Sunday, September 30, 2012

St. Jerome Day Resource Round Up

St. Jerome in His Study by Jan van Eyck  from Wikimedia
Today is a day to celebrate here at our house.  Not only is it the eighth anniversary of our beach betrothal, but it is one of the kids favorite Saint Play Feast Days:  St. Jerome's Day.

So, we started our morning off with some readings about St. Jerome at breakfast...

 ... as well as some dramatic play about St. Jerome and his lion.

Then, it was off to celebrate Mass and, soon, will be headed out for a rainy day walk at the beach that Mike and I got betrothed at.

Eight Years Ago This Evening
Before we head out, though, I wanted to share a resource round up for anyone who wants to enjoy some last-minute exploration of St. Jerome with young children.

Celebrating St. Jerome

  • Gather up some figurines, stuffed toys or homemade paper dolls and make a Storybasket or dramatic play scene.

Enjoy celebrating, and, if you have favorite St. Jerome resources, please share about them in a comment!


(If you receive this post via email and cannot see the linky, be sure to actually click over to the blog to read browse the rich catalog of ideas there.)
Please note: Links to Amazon within this post and others are affiliate ones. Should you choose to click through one to make an Amazon purchase, we may receive a small percentage of the sale. This does not cost you anything, but is a choice we thank you for making. Anything we make from links goes straight back into training up our children and to much of what we share with you here. Thank you!

Monday, September 24, 2012

St. Michael’s Symbols 3-Part Cards Free Printable

This morning, in preparation for an activity that we plan to enjoy as a part of our family’s St. Michael’s Name Day Tea later this week, Luke helped me select images from Wikimedia for St. Michael’s Symbols 3-Part Cards.  I am sharing them today in case anyone else would like to use them this week in preparation for the Feast of the Archangels.

In the set of cards, there are three styles:

  • Style 1 has words on the bottom and images with arrows pointing to corresponding parts of the images on the top.

  • Style 2 does not include the arrows on top.  Instead, it includes descriptive phrases under the images to be matched with the words on the bottom of the cards.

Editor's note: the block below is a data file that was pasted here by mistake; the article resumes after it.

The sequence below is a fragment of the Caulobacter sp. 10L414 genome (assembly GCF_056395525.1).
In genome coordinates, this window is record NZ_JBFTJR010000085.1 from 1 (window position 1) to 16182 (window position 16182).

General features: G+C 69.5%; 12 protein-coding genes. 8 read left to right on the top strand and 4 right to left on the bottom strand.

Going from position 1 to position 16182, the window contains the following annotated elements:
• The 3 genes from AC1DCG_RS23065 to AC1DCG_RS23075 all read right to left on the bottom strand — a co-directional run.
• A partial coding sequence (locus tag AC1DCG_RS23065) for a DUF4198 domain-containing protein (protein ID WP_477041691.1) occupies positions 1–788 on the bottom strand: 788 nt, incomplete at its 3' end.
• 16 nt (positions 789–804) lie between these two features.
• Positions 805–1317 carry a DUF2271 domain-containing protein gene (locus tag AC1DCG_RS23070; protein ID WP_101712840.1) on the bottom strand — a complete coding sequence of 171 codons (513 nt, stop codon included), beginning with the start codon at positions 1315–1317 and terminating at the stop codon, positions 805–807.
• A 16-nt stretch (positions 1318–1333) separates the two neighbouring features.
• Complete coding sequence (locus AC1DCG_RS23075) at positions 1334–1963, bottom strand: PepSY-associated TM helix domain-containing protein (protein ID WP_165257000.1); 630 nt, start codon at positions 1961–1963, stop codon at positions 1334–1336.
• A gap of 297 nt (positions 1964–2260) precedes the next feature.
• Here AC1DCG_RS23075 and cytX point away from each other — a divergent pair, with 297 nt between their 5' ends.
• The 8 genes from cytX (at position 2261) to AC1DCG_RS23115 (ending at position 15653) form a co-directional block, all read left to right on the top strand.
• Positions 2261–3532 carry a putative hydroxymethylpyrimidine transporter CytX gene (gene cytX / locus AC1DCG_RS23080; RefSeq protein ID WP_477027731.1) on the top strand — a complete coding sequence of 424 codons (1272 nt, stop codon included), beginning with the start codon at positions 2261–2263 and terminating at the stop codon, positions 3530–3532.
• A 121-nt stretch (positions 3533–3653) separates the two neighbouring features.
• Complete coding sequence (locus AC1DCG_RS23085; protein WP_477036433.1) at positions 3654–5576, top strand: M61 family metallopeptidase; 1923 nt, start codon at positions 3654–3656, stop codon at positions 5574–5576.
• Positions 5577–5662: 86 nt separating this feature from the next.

• Style 3 contains images with titles, dates and artists underneath them on the top portion of each card and words naming symbols of St. Michael on the bottom.

The cards can be found here.
To use these cards as traditional Montessori 3-Part cards, simply print out two copies of any one style of cards.  Cut each card out around the outside black lines.  Then, with one set of cards, cut along the dotted lines, too. Then, use as in this video:

Or, enjoy any variety of games with the cards:

  • Classifying Challenge (for 1 or more players): As a math tie-in, players try to classify cards by different attributes, for example making groups by wing color, by dark and light images, by images with shield and without.

  • Concentration/Memory (for w or more players): Print two copies of any one style of cards.  Cut them out and lay the cards face down in even rows. Then, take turns revealing two cards. Anyone who finds a match gets to keep the match and go again, until they find no match.  Alternately, print one copy of one style of cards.  Cut each card out and then cut across the cards on the dotted lines.  Match the image portion to the word portion.  (For extra challenge, should you choose this option, you may want to attach the card parts to index cards so they will all be of a uniform size.)

  • Go Fish (for 2 or more players; if there are many players, use more sets of cards): Print out two sets of cards. Cut them out and place them face down in a “fish pond”.  Have each player draw two cards. Then, Player 1 asks another player, “Do you have a ___?”, based on the words which correspond with the symbols of St. Michael.  If the person asked has the card requested, the card is given to Player 1, who lays the match down. If not, the person says, “No. Go fish!”” and Player 1 takes a face down card from the “fish pond”. Player 2 then takes a turn. Play continues until all cards are matched.  (For pre-readers who cannot figure out the picture cue, simply have them turn a card around so another player can see it, saying, “Do you have a card like this?”)

  • The Everyone-Gets-One Slap Game (for 2 or more players): Print out enough sets cards so that each person can collect one in the end.  After cutting the cards out, lay out all the cards, minus one set, face up, so that each card is showing. Give the remaining set to the Caller as a deck. Have the Caller look at the first card and says, “Find a ___,” reading the word on one picture card.  Then, the other players should each take a corresponding card. Play ends when all cards have been collected.  (As an art study lesson, have the Caller ask other players to find cards with certain details in the images as opposed to just naming symbols.)

  • Guessing Game (for 2 or more players): Lay one set of cut out cards face up so that all cards are showing.  Have Player 1 offer clues, such as, “I am thinking of an image that has an angel on it.”  “The colors used in the painting are mostly warm.”  “There is a sword in the image.” Etc.   Other players should try to guess which card Player 1 is thinking of.